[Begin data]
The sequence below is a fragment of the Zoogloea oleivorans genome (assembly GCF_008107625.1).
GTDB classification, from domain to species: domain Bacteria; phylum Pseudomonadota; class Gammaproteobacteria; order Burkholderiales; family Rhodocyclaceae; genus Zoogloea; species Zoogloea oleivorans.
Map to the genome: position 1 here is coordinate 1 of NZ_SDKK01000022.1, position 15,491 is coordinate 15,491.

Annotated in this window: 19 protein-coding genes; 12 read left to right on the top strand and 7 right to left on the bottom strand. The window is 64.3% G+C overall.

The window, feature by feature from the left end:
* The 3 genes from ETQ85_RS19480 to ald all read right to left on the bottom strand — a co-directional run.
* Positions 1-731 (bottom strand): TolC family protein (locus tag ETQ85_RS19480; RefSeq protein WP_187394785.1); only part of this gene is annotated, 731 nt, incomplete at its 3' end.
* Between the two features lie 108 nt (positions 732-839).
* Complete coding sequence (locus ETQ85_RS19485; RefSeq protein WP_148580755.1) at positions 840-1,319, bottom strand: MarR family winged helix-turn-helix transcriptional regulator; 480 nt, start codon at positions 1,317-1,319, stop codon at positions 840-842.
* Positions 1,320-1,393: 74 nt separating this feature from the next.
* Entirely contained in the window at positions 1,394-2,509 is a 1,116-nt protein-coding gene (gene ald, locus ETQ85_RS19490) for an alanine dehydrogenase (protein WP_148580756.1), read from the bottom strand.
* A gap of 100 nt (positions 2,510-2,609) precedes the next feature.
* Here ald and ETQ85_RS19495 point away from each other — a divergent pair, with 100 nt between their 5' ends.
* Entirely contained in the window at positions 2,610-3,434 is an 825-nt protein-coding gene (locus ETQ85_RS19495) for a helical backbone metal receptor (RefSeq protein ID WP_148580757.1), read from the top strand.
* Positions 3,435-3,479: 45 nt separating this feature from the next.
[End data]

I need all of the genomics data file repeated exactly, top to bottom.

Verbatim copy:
The sequence below is a fragment of the Zoogloea oleivorans genome (assembly GCF_008107625.1).
GTDB classification, from domain to species: domain Bacteria; phylum Pseudomonadota; class Gammaproteobacteria; order Burkholderiales; family Rhodocyclaceae; genus Zoogloea; species Zoogloea oleivorans.
Map to the genome: position 1 here is coordinate 1 of NZ_SDKK01000022.1, position 15,491 is coordinate 15,491.

Annotated in this window: 19 protein-coding genes; 12 read left to right on the top strand and 7 right to left on the bottom strand. The window is 64.3% G+C overall.

The window, feature by feature from the left end:
* The 3 genes from ETQ85_RS19480 to ald all read right to left on the bottom strand — a co-directional run.
* Positions 1-731 (bottom strand): TolC family protein (locus tag ETQ85_RS19480; RefSeq protein WP_187394785.1); only part of this gene is annotated, 731 nt, incomplete at its 3' end.
* Between the two features lie 108 nt (positions 732-839).
* Complete coding sequence (locus ETQ85_RS19485; RefSeq protein WP_148580755.1) at positions 840-1,319, bottom strand: MarR family winged helix-turn-helix transcriptional regulator; 480 nt, start codon at positions 1,317-1,319, stop codon at positions 840-842.
* Positions 1,320-1,393: 74 nt separating this feature from the next.
* Entirely contained in the window at positions 1,394-2,509 is a 1,116-nt protein-coding gene (gene ald, locus ETQ85_RS19490) for an alanine dehydrogenase (protein WP_148580756.1), read from the bottom strand.
* A gap of 100 nt (positions 2,510-2,609) precedes the next feature.
* Here ald and ETQ85_RS19495 point away from each other — a divergent pair, with 100 nt between their 5' ends.
* Entirely contained in the window at positions 2,610-3,434 is an 825-nt protein-coding gene (locus ETQ85_RS19495) for a helical backbone metal receptor (RefSeq protein ID WP_148580757.1), read from the top strand.
* Positions 3,435-3,479: 45 nt separating this feature from the next.